JACKSONVILLE, Fla. -- The Larsen Community is old and established, but about 125 homes are not connected to the central water supply system.
"It is bad and rusty," said Barbara Hobbs.
Hobbs, 78, gets water to her Don Street home from an old and failing well in the backyard.
"Everything is brown, " she said. "It is just nasty."
So she buys cases of bottled water for drinking.
Gary McCormick lives two blocks away from Hobbs on Clairmont Road and has a different kind of problem -- he has no water at all.
"I've been living for almost two weeks without water," said McCormick.
McCormick's home and two others were connected to another house that is tied in to a JEA water line. Two weeks ago that house was sold and McCormick and his neighbors were disconnected.
"We have to haul water in jugs from the park or the church around the corner," he said.
Dennis Bey is one of those neighbors without water. He rents but still can't believe that he is living in third world conditions.
The JEA has heard the complaints, but the solution is not as easy as it seems.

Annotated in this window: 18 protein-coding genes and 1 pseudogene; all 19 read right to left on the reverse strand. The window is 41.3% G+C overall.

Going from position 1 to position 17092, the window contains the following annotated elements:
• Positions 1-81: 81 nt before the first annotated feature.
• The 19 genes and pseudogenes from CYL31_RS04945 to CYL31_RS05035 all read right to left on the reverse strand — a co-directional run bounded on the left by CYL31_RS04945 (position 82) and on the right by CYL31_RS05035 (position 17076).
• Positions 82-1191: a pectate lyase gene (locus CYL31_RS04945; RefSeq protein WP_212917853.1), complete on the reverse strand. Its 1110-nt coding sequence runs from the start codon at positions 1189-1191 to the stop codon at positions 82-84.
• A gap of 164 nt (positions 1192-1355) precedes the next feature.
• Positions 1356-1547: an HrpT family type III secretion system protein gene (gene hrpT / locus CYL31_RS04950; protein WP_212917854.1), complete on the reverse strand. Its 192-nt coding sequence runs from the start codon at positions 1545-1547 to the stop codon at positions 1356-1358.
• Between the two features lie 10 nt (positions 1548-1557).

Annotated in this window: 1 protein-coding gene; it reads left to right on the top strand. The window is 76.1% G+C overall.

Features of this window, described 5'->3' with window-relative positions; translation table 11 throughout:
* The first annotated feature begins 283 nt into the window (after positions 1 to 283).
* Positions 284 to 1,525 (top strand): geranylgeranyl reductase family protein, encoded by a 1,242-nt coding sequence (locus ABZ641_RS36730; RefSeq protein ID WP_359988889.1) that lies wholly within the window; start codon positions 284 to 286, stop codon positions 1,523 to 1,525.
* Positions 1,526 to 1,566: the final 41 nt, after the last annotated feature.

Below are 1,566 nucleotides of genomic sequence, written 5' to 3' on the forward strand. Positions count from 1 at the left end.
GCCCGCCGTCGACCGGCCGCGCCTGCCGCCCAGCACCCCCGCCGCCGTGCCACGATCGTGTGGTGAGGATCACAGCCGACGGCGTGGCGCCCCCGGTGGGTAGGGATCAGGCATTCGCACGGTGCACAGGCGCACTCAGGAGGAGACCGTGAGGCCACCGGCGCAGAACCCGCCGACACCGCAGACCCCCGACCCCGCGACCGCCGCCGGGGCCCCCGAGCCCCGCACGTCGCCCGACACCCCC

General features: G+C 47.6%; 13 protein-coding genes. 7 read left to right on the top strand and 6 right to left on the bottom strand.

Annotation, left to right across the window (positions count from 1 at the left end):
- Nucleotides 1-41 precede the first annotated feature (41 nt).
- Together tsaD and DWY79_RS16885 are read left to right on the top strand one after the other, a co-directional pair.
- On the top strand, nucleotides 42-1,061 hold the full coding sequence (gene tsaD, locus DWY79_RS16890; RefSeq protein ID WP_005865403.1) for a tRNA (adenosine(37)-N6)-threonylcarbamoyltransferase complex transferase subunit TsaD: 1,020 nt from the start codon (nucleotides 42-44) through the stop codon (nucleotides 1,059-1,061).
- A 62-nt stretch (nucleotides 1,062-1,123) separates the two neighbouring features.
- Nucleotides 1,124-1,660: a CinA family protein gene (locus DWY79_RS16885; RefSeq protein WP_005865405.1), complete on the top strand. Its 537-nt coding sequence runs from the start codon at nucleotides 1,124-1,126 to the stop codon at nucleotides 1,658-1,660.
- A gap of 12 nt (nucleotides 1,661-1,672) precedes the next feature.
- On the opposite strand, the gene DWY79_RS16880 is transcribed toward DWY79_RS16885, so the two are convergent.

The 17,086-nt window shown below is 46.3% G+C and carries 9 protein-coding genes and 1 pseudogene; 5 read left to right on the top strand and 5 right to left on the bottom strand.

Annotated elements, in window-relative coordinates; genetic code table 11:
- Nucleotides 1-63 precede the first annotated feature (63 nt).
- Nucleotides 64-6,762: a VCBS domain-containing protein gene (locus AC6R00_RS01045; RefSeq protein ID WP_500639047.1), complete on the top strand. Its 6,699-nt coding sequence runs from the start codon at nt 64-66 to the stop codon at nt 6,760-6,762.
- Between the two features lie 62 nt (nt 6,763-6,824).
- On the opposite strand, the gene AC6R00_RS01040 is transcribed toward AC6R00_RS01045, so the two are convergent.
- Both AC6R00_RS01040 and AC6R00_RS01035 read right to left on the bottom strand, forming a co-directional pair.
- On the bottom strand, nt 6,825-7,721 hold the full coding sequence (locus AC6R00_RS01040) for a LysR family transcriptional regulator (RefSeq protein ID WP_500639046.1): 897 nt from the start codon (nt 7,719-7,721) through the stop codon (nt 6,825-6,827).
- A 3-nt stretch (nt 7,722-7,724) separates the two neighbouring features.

"We know the numbers are in the tens of thousands of dollars," said Brian Roche.
Roche is Vice President of JEA's water/wastewater system. He went to Clairmont Road to assess the situation.
"We're gonna look at the field to get a real precise estimate," he said.
A precise estimate of the cost, and how to pay for it. An early estimates puts the cost of connecting the three homes at around $37,000.
The question is who pays for it?
The Larsen community is in Councilwoman Lori Boyer's district.
"I think we can get it fixed I don't see any reason why we shouldn't be able to," said Boyer.
Boyer called together the JEA, Public Works, Public Health and others to work on a solution to the problem.
"We have a game plan," she said.
Once they overcome some of the challenges, among them including:
- Many of the residents are on fixed income and can't afford the cost of a hook up
- Some of the properties are rental
- A handful of property owners do not want to be connected to the JEA
"You have to keep plugging at it," said Pat Bridgeman.
Bridgeman is President of the Larsen Neighborhood Association and has been fighting for decent running water in the community.
"I do feel there's light at the end of the tunnel now," she said.
In two weeks they'll know how much light when they find out how much they can accomplish and at what cost.
JEA staffers said once it has been determined how to pay for getting running water to homes in the Larsen, the project could be up and running in a week or two.
Until then, Clairmont Road residents like Gary McCormick will have to get their water from the nearby public park.
First Coast News